World of Work to expand at Duquesne City next year

Posted by Jeremy Tepper on 5/5/2023

Ashli Detweiler calls Duquesne City superintendent Dr. Sue Mariani a “maker and shaker.” As Detweiler, the World of Work coordinator said, Mariani and the Duquesne administration are always looking to provide new opportunities for the district’s students.

When it comes to World of Work — one of the district’s most unique approaches to learning— that pathway took Mariani all the way to the Cajon Valley School District in San Diego, California. Over a year ago, Mariani and Avonworth, Elizabeth Forward and South Fayette’s superintendents found themselves in San Diego for a conference.

Along the way, they learned about World of Work, a learning framework that gives students early exposure and self awareness to career paths. They found themselves fixated, so much so that they wrote for a grant that would fund a World of Work coordinator across the four districts.

The Grable Foundation supported the grant, Detweiler’s position was created and the rest is history. This school year, Duquesne City, Avonworth, Elizabeth Forward and South Fayette have piloted World of Work at a grade level. At Duquesne City, 2nd graders have learned about World of Work.

Next year, all four districts will expand the framework. Duquesne City will expand it to grades 1-5 and plans to have grades K-7 implementing the framework in the 2024-2025 school year. Collectively, the four districts have become trendsetters, taking on the role as the Cajon Valley of the east coast.

“Because of a leader like Sue and the other members of this administration, I believe that they want more for our kids. But they don’t just want it, they act on it. That’s huge,” Detweiler said.

“They’re constantly seeking different opportunities and different pathways and exploration so that kids feel important and valued and eventually successful.”

Detweiler, who taught in the district for a number of years before taking her current role, said she felt like she was teaching World of Work to her students before even knowing what it was. The core tenant of World of Work — finding out a student’s strengths and interests — is something Detweiler values. So too do Duquesne’s 2nd grade teachers implementing the framework, Emily Johns and Erica Slobodnik.

World of Work puts a tight framework around those aforementioned values, teaching students what their RIASEC code is, which helps students understand what qualities they have and value. They then get to learn about different jobs, engage in activities related to that job and meet someone within the profession. Duquesne City students have learned about chefs, musicians, fitness instructors, entomologists and software developers, among other professions.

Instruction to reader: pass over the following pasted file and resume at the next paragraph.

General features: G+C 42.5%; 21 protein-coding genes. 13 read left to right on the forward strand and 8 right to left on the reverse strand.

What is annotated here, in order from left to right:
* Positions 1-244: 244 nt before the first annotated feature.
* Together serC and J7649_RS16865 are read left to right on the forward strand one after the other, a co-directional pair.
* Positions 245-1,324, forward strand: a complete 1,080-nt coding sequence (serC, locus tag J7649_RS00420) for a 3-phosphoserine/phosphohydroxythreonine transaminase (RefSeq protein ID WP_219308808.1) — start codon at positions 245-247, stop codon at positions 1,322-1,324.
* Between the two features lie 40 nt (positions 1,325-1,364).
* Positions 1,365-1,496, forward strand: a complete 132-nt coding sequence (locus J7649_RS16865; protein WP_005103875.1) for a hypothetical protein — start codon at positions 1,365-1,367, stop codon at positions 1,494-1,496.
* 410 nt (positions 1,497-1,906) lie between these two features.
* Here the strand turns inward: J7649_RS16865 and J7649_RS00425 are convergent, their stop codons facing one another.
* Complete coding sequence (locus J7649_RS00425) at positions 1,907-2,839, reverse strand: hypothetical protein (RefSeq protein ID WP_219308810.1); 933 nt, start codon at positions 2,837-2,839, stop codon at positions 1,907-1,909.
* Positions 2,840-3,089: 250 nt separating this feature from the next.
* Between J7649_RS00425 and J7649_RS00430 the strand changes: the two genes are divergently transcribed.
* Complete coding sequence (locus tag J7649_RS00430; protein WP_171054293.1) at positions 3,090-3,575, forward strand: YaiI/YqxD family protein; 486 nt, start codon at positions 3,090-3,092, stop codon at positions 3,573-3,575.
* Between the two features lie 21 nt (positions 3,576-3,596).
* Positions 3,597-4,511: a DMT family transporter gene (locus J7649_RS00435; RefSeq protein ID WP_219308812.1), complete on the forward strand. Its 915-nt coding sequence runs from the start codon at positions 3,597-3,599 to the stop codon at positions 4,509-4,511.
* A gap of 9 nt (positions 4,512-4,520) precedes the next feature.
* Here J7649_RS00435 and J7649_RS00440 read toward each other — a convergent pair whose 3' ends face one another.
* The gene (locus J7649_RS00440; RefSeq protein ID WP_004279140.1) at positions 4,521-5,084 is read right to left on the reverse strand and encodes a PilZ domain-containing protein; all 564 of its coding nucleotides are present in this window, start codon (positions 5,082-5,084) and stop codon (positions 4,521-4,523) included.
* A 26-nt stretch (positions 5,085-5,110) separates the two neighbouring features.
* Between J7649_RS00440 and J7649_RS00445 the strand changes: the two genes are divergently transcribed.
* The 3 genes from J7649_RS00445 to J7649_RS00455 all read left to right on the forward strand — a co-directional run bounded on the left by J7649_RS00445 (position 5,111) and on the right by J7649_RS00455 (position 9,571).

“I feel like the students have really been inspired and engaged with learning about the different careers,” Slobodnik said “It’s given them exposure to careers that they had no idea even existed.”

Beyond career exposure, students are now able to confidently identify their RIASEC code. Within a RIASEC code, students learn about the qualities of being realistic, investigative, artistic, social, enterprising, and conventional, and which of those qualities they identify with. Being able to self-identify allows for more personalized learning, Detweiler said, which the district has placed a focus on.

“I believe in building those relationships and having genuine, authentic conversations whether the kid is 7 or 17. I really believe in telling kids that they are important, and what they believe in is important and what they like is important. You don’t need to change who you are to figure out what you want to do with your life,” Detweiler said.

“I think it’s important for teachers to provide kids with those opportunities, because I don’t know what kid isn’t engaged when it comes to themselves and bettering themselves. When a kid feels empowered and they understand their purpose, I think that can help support what the teacher is trying to do with the personalization. I think if kids are happy and they feel safe and loved and secure, they’ll work for you.”

The early groundwork for next year’s expansion has already started. The four districts had a professional development session in April, and will meet multiple times over the summer, too. Each district will be able to share details about the grade levels they piloted this year, easing the process.

Getting to this point might seem like it’s been quite a process, but Slobodnik said it's been seamless. She’s been able to easily weave the framework into her regular curriculum, attaching an entomologist's career to her teachings about bugs, and attaching a chef's career to her teachings about measurements, for example. Or, when reading a book, Slobodnik might ask her students to identify what a character’s RIASEC code is.

In turn, Slobodnik said this makes her teaching more effective, as it allows the students to see why they’re learning about something.

“With World of Work there’s so much opportunity. It focuses on their strengths and interests and values, which comes into everything that we do. We get to build even more powerful relationships and really get to know the students,” Slobodnik said.

“I think the earlier they get exposure to what their strengths and interests and what careers are out there, the better. Starting early definitely gives them the stepping stone to expand on it throughout the other grades.”